A connectionist network is a particular organization of processing units into a whole network. In most connectionist networks, the systems are trained using a learning rule to adjust the weights of all connections between processors in order to obtain a network that performs some desired input-output mapping.

Connectionist networks offer many advantages as models in cognitive science [5]. However, in spite of the fact that connectionism arose as a reaction against the assumptions of classical cognitive science, the two approaches have many similarities when examined from the perspective of Marr’s tri-level hypothesis [6].

There are many forms of connectionism, but the most common forms use neural network models.

Though there are a large variety of neural network models, they almost always follow two basic principles regarding the mind:

  1. Any mental state can be described as an (N)-dimensional vector of numeric activation values over neural units in a network.
  2. Memory is created by modifying the strength of the connections between neural units. The connection strengths, or “weights”, are generally represented as an (N×N)-dimensional matrix.

Connectionists are in agreement that recurrent neural networks (networks wherein connections of the network can form a directed cycle) are a better model of the brain than feedforward neural networks (networks with no directed cycles). Many recurrent connectionist models also incorporate dynamical systems theory. Many researchers, such as the connectionist Paul Smolensky, have argued that connectionist models will evolve toward fully continuous, high-dimensional, non-lineardynamic systems approaches.

Theoretical Neuroscience

Theoretical neuroscience is the attempt to develop mathematical and computational theories and models of the structures and processes of the brains of humans and other animals. It differs from connectionism in trying to be more biologically accurate by modeling the behavior of large numbers of realistic neurons organized into functionally significant brain areas. In recent years, computational models of the brain have become biologically richer, both with respect to employing more realistic neurons such as ones that spike and have chemical pathways, and with respect to simulating the interactions among different areas of the brain such as the hippocampus and the cortex. These models are not strictly an alternative to computational accounts in terms of logic, rules, concepts, analogies, images, and connections, but should complement other models to illustrate how mental functions can be translated and performed at the neural level.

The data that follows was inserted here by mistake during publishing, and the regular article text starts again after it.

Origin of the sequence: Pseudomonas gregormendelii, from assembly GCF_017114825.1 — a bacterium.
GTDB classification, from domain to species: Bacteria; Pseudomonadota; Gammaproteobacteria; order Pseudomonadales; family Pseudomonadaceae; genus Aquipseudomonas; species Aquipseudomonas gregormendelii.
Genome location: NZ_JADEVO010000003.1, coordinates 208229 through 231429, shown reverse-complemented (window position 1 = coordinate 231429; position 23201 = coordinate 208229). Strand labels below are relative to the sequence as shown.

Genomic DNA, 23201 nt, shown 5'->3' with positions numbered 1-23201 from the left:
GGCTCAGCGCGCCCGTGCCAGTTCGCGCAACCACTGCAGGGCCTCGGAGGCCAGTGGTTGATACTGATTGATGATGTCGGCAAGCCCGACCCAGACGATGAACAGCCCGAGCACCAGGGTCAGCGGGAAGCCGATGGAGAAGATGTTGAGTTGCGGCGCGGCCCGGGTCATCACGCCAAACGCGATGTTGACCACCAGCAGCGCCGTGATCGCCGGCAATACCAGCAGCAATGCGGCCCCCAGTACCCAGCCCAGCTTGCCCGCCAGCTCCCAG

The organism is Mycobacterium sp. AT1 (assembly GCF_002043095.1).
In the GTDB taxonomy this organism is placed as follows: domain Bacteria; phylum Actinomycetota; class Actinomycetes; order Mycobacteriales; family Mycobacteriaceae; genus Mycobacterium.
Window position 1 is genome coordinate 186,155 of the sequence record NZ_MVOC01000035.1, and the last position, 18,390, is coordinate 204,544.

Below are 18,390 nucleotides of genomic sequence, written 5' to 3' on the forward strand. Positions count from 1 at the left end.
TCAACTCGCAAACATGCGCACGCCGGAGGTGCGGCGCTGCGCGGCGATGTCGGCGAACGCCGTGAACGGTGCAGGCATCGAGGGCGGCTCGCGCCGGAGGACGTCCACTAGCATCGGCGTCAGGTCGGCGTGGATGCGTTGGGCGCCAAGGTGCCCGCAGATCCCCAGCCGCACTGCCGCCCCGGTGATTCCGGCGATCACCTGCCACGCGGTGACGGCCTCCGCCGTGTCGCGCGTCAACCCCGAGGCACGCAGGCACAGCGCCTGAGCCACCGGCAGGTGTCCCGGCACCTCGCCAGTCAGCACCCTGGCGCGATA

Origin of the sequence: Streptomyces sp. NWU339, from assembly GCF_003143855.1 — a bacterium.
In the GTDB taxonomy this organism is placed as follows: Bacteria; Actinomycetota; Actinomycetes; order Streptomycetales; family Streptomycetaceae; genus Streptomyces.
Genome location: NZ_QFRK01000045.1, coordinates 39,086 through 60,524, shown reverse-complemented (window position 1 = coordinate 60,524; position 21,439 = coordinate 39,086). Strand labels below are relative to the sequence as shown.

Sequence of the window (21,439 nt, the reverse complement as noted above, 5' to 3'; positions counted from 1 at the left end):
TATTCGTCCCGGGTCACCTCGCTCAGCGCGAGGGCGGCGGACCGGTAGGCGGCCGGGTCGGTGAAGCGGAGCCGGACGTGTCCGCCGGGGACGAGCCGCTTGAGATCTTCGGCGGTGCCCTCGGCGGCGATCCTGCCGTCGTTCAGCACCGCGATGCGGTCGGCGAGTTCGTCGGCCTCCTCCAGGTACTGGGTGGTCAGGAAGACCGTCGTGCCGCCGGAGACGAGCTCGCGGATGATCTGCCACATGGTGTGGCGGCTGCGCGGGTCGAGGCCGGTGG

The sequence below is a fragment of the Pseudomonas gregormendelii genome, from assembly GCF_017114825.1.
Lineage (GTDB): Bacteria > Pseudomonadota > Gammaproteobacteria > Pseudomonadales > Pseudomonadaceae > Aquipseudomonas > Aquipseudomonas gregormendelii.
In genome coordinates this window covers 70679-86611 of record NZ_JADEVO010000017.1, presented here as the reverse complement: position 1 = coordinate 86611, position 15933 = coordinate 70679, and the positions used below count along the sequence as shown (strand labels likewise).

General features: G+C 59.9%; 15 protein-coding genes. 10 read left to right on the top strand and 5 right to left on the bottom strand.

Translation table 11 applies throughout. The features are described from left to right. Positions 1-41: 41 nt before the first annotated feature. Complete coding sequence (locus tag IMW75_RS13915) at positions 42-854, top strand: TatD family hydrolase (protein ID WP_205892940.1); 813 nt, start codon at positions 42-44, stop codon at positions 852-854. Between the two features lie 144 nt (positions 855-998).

Learning is arguably the central problem in theoretical neuroscience. It is possible that other problems such as the understanding of representationsnetwork dynamics and circuit function could be understood when the details of the learning process are known that, together with the action of the genome, produce these phenomena. 

Another tremendous challenge is “the invariance problem”.  Our mental experience suggests that the brain encodes and manipulates ‘objects’ and their relationships, but there is no neural theory of how this is done. We recognize, for example, a cup regardless of its location, orientation, size, or other variations such as lighting and partial occlusion. How do brain networks recognize a cup despite these complicated variations in the image data? How is the invariant part (‘cup-ness’) encoded separately from the variant part?

This is the ‘holy grail’ problem of the computer vision community, and we aim to tackle it by fortifying our learning algorithms with insights from the mathematics surrounding the concept of invariance. Invariance may also be seen in motor scenarios, cups being a class of things that we can drink from (what J.J.Gibson called an affordance).



[1] Wilson, R. A., & Keil, F. C. (Eds.). (1999). The MIT encyclopedia of the cognitive sciences (Vol. 134). Cambridge^ eMA. MA.: MIT press.

[2] Pinker, S. (2010). The cognitive niche: Coevolution of intelligence, sociality, and language. Proceedings of the National Academy of Sciences107(Supplement 2), 8993-8999.

[3] Whiten, A., & Erdal, D. (2012). The human socio-cognitive niche and its evolutionary origins. Philosophical Transactions of the Royal Society B: Biological Sciences367(1599), 2119-2129.

[4] Bechtel, W., & Abrahamsen, A. A. (2002). Connectionism And The Mind : Parallel Processing, Dynamics, And Evolution In Networks (2nd ed.). Malden, MA: Blackwell.

[5] Dawson, M. R. W. (1998).Understanding Cognitive Science. Oxford, UK: Blackwell.

[6] Dawson, M. R. W. (2004). Minds And Machines : Connectionism And Psychological Modeling. Malden, MA: Blackwell Pub.